On a Thursday night at the Mountaineers' Lower Queen Anne headquarters, eight people—all baby boomers—show up for a beginning hiking seminar. Bill Swint, a silver-haired, 59-year-old management consultant, says he discovered hiking after moving to Seattle recently. He says, "I've got time to do it." Also in attendance is Tim Mahoney, a self-described "middle-aged fart who's out of shape." The 43-year-old says he can already hear the clock ticking—and henceforth wants to become more of an outdoors person.
Yet it's also true that there's a limited pool of aging boomers and older folks willing to slap on a backpack, hike for miles, and sleep on the ground. Seventy-three-year-old Goldie Silverman is one who doesn't mind. The author of two books, Backpacking With Babies and Small Children and Camping With Kids, Silverman last went on an overnight backpacking trip this summer off the Mountain Loop Highway with her doctor husband and 22-year-old grandson. In her contemporary Laurelhurst home, distinguished by soaring ceilings and sweeping views of Lake Washington, she heads down two flights of stairs to a walk-in storage closet where she keeps her backpacking supplies: rain ponchos hanging from the wall in a row, neatly laid out backpacks and sleeping bags, and boxes with labels like "10 essentials" and "First Aid."
Hiking, that's one thing: She goes out weekly with a group of 70-somethings who dub themselves the "Walkie-Talkies." Backpacking, however, has come to seem like too much work.
"It's getting harder to get people to go with me," she says. "A lot of people in my age group are tired of that."
Mulling it over in her living room, sporting sensible black shoes and dangling turquoise earrings, Silverman can see that backpacking has changed in other ways as well. When she and her family went on early backpacking trips, they had to construct a device for carrying their youngest child. They took a wooden and canvas frame known as a Trapper Nelson and strapped a baby car seat to it.
"People improvised, and that was part of the challenge of going," she says. Now, she realizes, baby carriers along with every other kind of gear are easily bought.
"I guess that kind of thrill and excitement is gone," she says.
Backpacking has an image problem, opines Demetri Coupounas, founder and president of the Boulder-based lightweight gear company GoLite. It's seen as plodding, particularly among the young. Backpacking "is a very slow, not athletic, not cutting-edge activity," he says, lacking the thrills of faster-paced pursuits such as snowboarding and adventure racing.
Enter Skurka, who spends a couple months a year teaching clinics for GoLite. The rest of the time he spends "trying to figure out the physical and mental limits" of what he semi-jokingly calls "extreme backpacking." In 2005, he completed the unofficial "Sea-to-Sea Route"—7,700 miles of interlinking long-distance trails, from Quebec to Washington state, that Ron Strickland is trying to establish as a formal trail—by hiking an average of 36 miles a day for 11 months. And Skurka just headed out to "yo-yo" the Long Trail, meaning that he will traverse that trail's 265 miles through Vermont's Green Mountains—and back—without veering off course for new supplies.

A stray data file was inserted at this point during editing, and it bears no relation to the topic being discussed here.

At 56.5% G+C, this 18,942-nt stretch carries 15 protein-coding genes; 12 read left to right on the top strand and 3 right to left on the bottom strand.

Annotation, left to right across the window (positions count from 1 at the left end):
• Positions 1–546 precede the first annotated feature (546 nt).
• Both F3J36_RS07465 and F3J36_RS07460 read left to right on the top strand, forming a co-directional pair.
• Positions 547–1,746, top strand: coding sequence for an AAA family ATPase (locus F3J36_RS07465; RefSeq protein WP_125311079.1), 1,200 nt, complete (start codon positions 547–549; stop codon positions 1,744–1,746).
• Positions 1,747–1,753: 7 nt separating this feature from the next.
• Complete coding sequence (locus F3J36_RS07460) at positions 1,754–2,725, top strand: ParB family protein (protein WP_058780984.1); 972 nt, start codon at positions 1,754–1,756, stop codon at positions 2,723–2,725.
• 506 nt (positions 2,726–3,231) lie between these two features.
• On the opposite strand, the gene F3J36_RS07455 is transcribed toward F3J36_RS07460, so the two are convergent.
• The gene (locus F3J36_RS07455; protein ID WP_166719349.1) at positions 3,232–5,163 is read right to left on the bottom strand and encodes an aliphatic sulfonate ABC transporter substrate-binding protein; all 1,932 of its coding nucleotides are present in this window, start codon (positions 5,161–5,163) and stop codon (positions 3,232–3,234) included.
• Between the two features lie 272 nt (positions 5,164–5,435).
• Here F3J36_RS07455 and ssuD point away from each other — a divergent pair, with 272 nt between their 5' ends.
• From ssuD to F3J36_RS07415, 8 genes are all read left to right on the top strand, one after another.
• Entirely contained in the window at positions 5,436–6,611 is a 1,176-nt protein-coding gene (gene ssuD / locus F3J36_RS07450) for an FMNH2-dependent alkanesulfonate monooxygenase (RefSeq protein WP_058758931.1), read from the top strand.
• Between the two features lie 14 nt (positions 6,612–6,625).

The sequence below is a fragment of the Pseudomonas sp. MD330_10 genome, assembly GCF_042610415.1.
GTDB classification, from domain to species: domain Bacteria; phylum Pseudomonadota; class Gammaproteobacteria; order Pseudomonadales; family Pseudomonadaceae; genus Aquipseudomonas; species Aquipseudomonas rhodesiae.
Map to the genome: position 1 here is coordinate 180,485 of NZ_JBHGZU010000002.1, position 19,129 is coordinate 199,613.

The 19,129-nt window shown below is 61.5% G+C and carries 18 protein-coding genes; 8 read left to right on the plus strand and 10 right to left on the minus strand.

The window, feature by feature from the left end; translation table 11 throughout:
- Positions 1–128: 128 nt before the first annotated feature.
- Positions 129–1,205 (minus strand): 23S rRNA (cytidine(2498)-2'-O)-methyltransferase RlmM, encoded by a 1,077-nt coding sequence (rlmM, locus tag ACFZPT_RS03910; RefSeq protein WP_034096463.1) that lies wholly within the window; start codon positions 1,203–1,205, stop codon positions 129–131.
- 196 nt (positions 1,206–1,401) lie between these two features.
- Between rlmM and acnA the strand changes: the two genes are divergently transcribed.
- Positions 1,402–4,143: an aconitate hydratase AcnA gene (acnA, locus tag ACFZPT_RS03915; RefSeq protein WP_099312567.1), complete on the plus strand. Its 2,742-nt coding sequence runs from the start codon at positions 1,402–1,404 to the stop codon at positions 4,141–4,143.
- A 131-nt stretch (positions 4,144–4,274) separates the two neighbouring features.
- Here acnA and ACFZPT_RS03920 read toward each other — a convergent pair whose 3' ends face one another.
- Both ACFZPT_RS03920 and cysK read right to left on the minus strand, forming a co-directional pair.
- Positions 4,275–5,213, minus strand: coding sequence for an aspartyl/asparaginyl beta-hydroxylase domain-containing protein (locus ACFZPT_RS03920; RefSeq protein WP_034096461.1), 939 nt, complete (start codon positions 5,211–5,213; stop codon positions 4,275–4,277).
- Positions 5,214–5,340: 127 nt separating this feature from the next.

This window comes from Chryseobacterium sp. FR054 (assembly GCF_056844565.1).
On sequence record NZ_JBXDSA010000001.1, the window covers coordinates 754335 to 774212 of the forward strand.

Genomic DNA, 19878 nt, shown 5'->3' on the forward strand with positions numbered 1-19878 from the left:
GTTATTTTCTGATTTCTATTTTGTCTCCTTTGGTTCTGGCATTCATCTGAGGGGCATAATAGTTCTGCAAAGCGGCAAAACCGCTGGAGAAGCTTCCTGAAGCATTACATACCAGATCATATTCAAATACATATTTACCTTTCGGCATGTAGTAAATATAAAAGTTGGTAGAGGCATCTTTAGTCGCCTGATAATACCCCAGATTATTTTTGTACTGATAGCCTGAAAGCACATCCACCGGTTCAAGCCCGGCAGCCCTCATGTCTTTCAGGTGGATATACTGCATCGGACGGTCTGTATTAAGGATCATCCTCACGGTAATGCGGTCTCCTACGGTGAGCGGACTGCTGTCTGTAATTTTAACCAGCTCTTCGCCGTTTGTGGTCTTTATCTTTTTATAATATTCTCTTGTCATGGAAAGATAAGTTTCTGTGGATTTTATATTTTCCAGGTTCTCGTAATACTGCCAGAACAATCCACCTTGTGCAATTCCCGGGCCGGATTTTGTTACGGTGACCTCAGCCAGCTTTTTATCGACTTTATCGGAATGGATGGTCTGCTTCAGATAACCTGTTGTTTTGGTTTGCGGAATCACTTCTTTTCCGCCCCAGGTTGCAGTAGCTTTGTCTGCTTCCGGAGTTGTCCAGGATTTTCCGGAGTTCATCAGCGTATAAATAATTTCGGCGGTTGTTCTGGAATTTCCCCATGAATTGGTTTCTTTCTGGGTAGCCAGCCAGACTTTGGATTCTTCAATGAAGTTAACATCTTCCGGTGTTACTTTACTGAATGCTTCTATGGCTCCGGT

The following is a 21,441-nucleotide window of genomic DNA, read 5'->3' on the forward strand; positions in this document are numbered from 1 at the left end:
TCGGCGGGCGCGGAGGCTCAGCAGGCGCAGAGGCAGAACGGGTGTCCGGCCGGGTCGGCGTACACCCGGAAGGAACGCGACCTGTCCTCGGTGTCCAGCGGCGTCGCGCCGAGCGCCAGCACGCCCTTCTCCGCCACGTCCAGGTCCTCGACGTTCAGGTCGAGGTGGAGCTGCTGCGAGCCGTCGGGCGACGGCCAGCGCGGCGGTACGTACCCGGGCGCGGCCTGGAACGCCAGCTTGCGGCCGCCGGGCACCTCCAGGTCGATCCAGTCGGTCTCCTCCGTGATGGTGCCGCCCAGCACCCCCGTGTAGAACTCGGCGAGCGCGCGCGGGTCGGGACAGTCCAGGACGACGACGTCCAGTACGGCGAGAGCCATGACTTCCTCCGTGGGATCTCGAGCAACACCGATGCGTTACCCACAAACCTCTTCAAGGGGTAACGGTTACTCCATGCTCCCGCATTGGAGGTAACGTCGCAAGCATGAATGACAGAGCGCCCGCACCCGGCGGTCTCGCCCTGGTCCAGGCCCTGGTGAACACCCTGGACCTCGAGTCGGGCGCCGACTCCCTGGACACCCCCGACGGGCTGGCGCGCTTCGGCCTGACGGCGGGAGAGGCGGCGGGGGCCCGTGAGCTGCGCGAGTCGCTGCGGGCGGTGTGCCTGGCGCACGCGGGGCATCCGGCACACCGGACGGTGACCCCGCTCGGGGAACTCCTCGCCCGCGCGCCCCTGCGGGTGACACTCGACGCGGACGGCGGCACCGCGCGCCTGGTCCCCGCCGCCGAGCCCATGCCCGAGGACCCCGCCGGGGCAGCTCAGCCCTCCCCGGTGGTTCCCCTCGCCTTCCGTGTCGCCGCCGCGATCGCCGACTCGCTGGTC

Whether extreme backpacking will draw hoards of young people remains to be seen. Right now, probably the biggest local outdoors club for youth is Garfield High School's Post 84, which attracts as many as 550 students a year to participate in trips such as a five-day "desert school" and a three-day Lopez Island camping trip. Around six or seven years ago, it became a science class as well as a club, a move that helped make the group one of the most popular activities at Garfield. A particular draw is the desert school, where kids mountain bike, climb, and take geology and biology hikes in the sagebrush steppe of Eastern Washington. There's also a wilderness survival trip, where students camp out in the forest with only the barest essentials (not including sleeping bag).
Recently, the group became affiliated with the Moutaineers, through which Post 84 gets its insurance. The Mountaineers' Costie sees a future in Post 84 and would like to start similar school clubs throughout the state. But it turns out that the future of Post 84 itself is in jeopardy because of funding issues.
One day after a class spent packing for the upcoming Lopez Island trip, Post 84 leaders Tim Willis and Sophie DePillis, both seniors, muse that they might be able to pull off a backpacking trip. But they say it would be seen as hard work and too technical. What they like about the club is more simplistic.
"It's kickin' it with your friends," says Willis. "In beautiful places," adds DePillis.